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Family Drama

Tuck snuggly between Genesis 37 and Genesis 39 is a peculiar break in the story of Joseph. Genesis 38, the tale of Judah and Tamar. If you're a new believer you probably have, at some point, started reading the story of Joseph, and ran into this interlude with confusion. If you’re a more seasoned reader of the Bible, you probably still find this interruption to be perplexing and even a little disturbing.

The story is about Judah who around the same time (or closely after) he participates in the slave trade of his brother Joseph, decides to leave home and find his way in the region of Adullam. We don’t know why he did this, but most assume it’s to get away from the pain and dysfunction of his father, Jacob’s family.

This would make the most sense, being that he and his brothers were carrying such a heavy secret and emotional burden over what they had done to their brother, Joseph, and that their father was in such deep grief over the loss of the person that Judah was so intensely jealous of.

It makes sense that he would try to cut ties and start afresh in a new land, with hopes of starting a new family with a new heritage. In fact, I suggest that there is nothing wrong with that. That might be the best next step, all things considered. Of course, the only right thing to do would be to confess his crime against his brother to his father, but even then it would be appropriate for Judah to leave and create space between himself, his father’s family and all the baggage between them. 

I do believe space sometimes can be a catalyst for healing and growth when there is seemingly insurmountable pain between people. Of course, as Judah quickly demonstrates that space is just that, a catalyst. If you never do the work to discover what caused the pain in the first place you just stuff it and carry it to the next place. Judah, almost as quickly as he left the drama of his father’s house, reproduces family drama in this new land he has come to call home. 

As the story continues, Judah married a local Canaanite woman and has three children with her.

Two of his sons turn out to be equally duplicitous and just as lawless as he was with his brother, Joseph, and his father, Jacob. His oldest son, Er, marries a woman named Tamar. The story goes on to say that because Er was wicked (for unknown reasons) and that the Lord saw to it that Er’s life was cut short, this left the second oldest son, Onan, the responsibility to provide a son to Tamar in order to carry on his brother's name as is the law and tradition of the ancient world they live in. Unfortunately, Onan is just as bad as his brother and father and is unwilling to father a child that won't carry his name, but is more than willing to take advantage of Tamar by having intercourse with her repeatedly without inseminating her. The Lord takes notice of this and causes the death of Onan as well. Realizing he is quickly running out of sons, Judah makes a promise he has no intention of keeping. He tells Tamar to go home to her parent’s house and when his youngest son Shelah is old enough to marry and provide children he will send him to marry Tamar. The rest of the story is fascinating and just as Jerry Springer themed as the first part.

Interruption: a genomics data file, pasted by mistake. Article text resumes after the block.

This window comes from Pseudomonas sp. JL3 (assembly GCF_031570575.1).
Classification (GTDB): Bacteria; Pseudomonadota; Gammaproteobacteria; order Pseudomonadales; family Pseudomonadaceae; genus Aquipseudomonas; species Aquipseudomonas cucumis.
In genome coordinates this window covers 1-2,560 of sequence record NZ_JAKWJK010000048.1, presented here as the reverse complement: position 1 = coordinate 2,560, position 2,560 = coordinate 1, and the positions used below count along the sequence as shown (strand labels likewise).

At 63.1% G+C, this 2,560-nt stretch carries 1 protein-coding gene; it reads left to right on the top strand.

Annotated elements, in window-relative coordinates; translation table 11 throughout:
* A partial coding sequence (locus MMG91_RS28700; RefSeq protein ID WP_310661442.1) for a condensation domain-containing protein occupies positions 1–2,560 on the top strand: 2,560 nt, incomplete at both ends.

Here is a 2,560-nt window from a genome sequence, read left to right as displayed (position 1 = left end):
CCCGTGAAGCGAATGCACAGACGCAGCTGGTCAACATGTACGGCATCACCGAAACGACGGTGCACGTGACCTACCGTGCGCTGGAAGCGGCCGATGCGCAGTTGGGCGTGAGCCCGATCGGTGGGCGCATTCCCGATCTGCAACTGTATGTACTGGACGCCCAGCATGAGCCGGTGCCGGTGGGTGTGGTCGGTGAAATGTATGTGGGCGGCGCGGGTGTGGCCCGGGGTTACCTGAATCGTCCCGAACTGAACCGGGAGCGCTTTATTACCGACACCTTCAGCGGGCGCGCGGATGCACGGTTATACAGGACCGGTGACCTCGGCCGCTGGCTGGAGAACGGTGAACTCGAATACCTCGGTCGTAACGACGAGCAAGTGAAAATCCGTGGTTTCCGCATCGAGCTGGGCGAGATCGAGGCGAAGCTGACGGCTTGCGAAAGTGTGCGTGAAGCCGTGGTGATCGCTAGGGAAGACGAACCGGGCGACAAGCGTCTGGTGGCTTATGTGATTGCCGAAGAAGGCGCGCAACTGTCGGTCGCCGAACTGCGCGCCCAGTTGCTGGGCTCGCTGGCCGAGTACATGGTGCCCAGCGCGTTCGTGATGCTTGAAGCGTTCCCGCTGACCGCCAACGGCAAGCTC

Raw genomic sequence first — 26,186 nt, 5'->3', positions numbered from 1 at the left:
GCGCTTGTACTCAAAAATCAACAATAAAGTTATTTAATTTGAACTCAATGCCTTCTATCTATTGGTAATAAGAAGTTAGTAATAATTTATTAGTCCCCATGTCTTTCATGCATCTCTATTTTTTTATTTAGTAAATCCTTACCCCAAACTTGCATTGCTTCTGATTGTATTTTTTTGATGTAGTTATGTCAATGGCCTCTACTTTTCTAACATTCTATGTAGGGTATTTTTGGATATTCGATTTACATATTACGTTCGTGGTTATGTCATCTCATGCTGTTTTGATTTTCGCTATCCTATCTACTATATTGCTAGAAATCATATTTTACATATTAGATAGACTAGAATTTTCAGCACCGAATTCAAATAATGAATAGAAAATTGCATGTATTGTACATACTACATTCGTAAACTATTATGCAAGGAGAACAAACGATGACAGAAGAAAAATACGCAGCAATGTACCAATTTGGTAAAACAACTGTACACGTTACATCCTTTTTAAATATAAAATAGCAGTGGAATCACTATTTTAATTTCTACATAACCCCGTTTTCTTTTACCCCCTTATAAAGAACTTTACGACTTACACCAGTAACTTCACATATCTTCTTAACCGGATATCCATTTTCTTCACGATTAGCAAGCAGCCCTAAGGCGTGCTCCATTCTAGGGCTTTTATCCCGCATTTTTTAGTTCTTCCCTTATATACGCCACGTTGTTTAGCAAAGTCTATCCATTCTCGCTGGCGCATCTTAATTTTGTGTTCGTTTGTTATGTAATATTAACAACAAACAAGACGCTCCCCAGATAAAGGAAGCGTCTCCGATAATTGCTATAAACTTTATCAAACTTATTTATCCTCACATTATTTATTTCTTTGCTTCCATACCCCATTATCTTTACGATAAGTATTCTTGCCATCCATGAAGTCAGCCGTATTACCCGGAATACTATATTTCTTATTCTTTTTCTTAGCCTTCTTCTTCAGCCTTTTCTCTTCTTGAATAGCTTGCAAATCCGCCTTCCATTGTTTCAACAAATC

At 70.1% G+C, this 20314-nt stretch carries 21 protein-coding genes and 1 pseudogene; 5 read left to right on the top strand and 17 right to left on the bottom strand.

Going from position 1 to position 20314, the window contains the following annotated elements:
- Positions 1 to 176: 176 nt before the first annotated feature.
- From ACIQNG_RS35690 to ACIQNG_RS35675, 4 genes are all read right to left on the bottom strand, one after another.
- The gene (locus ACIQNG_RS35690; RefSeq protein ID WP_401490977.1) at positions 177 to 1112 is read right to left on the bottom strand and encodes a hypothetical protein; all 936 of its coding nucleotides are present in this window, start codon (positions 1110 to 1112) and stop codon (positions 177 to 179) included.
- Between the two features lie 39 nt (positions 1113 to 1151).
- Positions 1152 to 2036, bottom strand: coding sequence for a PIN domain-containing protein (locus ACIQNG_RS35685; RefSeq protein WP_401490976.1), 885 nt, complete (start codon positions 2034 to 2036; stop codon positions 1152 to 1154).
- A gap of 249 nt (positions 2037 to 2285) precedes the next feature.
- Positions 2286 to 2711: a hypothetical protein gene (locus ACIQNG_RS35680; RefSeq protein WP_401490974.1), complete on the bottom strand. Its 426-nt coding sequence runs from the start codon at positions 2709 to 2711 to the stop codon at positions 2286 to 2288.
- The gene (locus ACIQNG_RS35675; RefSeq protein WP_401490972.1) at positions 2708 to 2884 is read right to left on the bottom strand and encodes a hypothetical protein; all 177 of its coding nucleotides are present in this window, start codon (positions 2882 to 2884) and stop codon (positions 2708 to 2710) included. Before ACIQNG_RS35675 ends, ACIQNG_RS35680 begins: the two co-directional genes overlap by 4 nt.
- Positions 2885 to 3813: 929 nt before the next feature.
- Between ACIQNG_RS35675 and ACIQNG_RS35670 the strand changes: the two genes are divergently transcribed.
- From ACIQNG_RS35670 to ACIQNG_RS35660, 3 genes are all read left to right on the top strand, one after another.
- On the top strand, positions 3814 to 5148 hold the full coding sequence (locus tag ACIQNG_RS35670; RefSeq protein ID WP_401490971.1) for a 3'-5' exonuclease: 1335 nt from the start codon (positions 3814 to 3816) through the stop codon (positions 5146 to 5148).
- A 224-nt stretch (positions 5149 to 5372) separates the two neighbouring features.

Let me say this before we go any further. If God Most High can use this family to bring forth the birth and coming of our Messiah Jesus, He most certainly can use your family, my family and the imperfect family of the “Church” to reveal Jesus to the world around us. Let that sink in. There is nothing prestigious about the earthly family history of our King Jesus. This is a reassuring fact. 

Let’s go back to the main point. Why did Judah’s family continue this legacy of drama, pain and deception into this new land? Well simply stated, you can run, you can hide, but until you become honest about the pain that you caused and what was caused upon you by your family drama, you will always be destined to repeat it. No matter how far you go or how much time is between it, eventually drama and trauma has to be uncovered and confronted with the love of God, if we are to ever receive healing from it. Space and time just gives us the ability to see things with a fresh perspective, but space and time can’t heal our hearts. Only the presence of God can do that, and He will only heal what we invite Him into. Judah, like many of us, made the common mistake of believing that he could use space and time as a tool for healing. Of course, this does not work, you can’t start afresh by just stuffing brokenness down deep and not thinking about it. Eventually, when the time is right, that same brokenness will rear its ugly head and begin wreaking havoc in the same way it has before. There is only one remedy that we must, in the power and anointing of the Holy Spirit, recognize where, when, and how we have been traumatized and then allow the healing love of Father God to confront it. Running from it is just prolonging its power over you. It does not matter how far you get away from the hurt or how long ago it was.  Until you confront old wounds you will always give them authority in new seasons. 

In the same token, it doesn’t matter how long you have been stuffing your wounds, Jesus is still willing and able to heal it. Praise God there is no expiration date on healing. If you will do the work of self examination and inviting Jesus in, He will do that work of healing your heart and restoring your life. He is that good. It doesn't matter how intense your pain or family drama may seem. He can bring healing and He can use it to bring glory to His name. 


Pastor John

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